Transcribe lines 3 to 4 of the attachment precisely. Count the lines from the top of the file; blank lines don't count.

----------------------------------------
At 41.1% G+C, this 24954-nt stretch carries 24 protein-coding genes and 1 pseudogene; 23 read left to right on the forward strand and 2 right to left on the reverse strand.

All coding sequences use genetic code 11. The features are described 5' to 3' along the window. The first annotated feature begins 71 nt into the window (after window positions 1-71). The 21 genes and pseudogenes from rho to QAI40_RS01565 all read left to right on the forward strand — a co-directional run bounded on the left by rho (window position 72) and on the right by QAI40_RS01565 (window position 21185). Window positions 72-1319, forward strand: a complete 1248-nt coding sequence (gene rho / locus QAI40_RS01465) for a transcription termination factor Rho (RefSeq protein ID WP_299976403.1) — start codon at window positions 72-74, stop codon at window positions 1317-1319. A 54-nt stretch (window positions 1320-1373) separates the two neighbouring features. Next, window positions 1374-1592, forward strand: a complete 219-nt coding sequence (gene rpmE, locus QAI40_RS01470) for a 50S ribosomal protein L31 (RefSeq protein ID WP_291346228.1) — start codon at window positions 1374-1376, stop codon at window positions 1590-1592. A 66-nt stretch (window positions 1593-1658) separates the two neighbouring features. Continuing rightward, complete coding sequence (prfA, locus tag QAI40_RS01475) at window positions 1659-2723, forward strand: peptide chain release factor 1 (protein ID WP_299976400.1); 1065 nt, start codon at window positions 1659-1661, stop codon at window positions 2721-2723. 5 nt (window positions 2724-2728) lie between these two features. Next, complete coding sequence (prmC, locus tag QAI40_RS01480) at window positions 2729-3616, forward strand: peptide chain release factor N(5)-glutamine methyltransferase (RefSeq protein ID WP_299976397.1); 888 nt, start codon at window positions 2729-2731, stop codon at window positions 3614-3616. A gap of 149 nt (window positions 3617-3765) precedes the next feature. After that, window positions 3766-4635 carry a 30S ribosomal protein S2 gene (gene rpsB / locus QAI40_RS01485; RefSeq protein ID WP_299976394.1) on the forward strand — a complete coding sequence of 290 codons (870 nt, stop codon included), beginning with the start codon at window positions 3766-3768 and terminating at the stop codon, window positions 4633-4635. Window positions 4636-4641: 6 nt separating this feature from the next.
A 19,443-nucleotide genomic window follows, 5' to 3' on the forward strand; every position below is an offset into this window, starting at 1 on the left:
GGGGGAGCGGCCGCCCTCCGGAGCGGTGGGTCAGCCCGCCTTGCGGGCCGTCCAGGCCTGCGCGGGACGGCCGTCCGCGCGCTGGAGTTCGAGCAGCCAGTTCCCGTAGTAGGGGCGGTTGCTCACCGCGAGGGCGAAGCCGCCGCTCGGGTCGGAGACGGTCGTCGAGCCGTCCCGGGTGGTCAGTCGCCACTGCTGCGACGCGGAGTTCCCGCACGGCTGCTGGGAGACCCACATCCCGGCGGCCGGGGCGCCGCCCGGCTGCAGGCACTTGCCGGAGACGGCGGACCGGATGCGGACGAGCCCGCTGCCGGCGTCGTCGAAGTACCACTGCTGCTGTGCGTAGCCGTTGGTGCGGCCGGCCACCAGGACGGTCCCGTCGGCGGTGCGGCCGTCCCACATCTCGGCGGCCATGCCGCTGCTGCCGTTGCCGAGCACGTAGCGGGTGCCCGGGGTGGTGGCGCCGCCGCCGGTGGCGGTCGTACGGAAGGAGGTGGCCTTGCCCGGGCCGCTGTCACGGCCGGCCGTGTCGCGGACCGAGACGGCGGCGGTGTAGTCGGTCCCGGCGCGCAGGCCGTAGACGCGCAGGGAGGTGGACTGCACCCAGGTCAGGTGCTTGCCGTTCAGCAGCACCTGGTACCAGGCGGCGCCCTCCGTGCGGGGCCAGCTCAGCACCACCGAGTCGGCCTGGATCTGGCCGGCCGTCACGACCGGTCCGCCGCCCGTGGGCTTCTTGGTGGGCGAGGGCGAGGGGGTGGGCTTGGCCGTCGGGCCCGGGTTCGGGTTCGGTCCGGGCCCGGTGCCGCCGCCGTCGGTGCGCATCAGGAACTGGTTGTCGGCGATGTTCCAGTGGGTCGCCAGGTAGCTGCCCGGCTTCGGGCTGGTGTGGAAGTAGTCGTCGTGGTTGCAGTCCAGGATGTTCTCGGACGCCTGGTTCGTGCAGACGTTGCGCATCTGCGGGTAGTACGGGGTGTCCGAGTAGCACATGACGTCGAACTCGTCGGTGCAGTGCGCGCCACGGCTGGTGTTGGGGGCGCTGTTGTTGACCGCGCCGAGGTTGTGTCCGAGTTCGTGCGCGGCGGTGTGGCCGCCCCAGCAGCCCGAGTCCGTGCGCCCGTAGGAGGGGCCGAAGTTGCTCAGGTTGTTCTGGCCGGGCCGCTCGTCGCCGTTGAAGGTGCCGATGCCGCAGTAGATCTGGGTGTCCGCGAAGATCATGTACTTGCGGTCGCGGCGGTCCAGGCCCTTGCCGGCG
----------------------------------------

A 19,443-nucleotide genomic window follows, 5' to 3' on the forward strand; every position below is an offset into this window, starting at 1 on the left:
GGGGGAGCGGCCGCCCTCCGGAGCGGTGGGTCAGCCCGCCTTGCGGGCCGTCCAGGCCTGCGCGGGACGGCCGTCCGCGCGCTGGAGTTCGAGCAGCCAGTTCCCGTAGTAGGGGCGGTTGCTCACCGCGAGGGCGAAGCCGCCGCTCGGGTCGGAGACGGTCGTCGAGCCGTCCCGGGTGGTCAGTCGCCACTGCTGCGACGCGGAGTTCCCGCACGGCTGCTGGGAGACCCACATCCCGGCGGCCGGGGCGCCGCCCGGCTGCAGGCACTTGCCGGAGACGGCGGACCGGATGCGGACGAGCCCGCTGCCGGCGTCGTCGAAGTACCACTGCTGCTGTGCGTAGCCGTTGGTGCGGCCGGCCACCAGGACGGTCCCGTCGGCGGTGCGGCCGTCCCACATCTCGGCGGCCATGCCGCTGCTGCCGTTGCCGAGCACGTAGCGGGTGCCCGGGGTGGTGGCGCCGCCGCCGGTGGCGGTCGTACGGAAGGAGGTGGCCTTGCCCGGGCCGCTGTCACGGCCGGCCGTGTCGCGGACCGAGACGGCGGCGGTGTAGTCGGTCCCGGCGCGCAGGCCGTAGACGCGCAGGGAGGTGGACTGCACCCAGGTCAGGTGCTTGCCGTTCAGCAGCACCTGGTACCAGGCGGCGCCCTCCGTGCGGGGCCAGCTCAGCACCACCGAGTCGGCCTGGATCTGGCCGGCCGTCACGACCGGTCCGCCGCCCGTGGGCTTCTTGGTGGGCGAGGGCGAGGGGGTGGGCTTGGCCGTCGGGCCCGGGTTCGGGTTCGGTCCGGGCCCGGTGCCGCCGCCGTCGGTGCGCATCAGGAACTGGTTGTCGGCGATGTTCCAGTGGGTCGCCAGGTAGCTGCCCGGCTTCGGGCTGGTGTGGAAGTAGTCGTCGTGGTTGCAGTCCAGGATGTTCTCGGACGCCTGGTTCGTGCAGACGTTGCGCATCTGCGGGTAGTACGGGGTGTCCGAGTAGCACATGACGTCGAACTCGTCGGTGCAGTGCGCGCCACGGCTGGTGTTGGGGGCGCTGTTGTTGACCGCGCCGAGGTTGTGTCCGAGTTCGTGCGCGGCGGTGTGGCCGCCCCAGCAGCCCGAGTCCGTGCGCCCGTAGGAGGGGCCGAAGTTGCTCAGGTTGTTCTGGCCGGGCCGCTCGTCGCCGTTGAAGGTGCCGATGCCGCAGTAGATCTGGGTGTCCGCGAAGATCATGTACTTGCGGTCGCGGCGGTCCAGGCCCTTGCCGGCG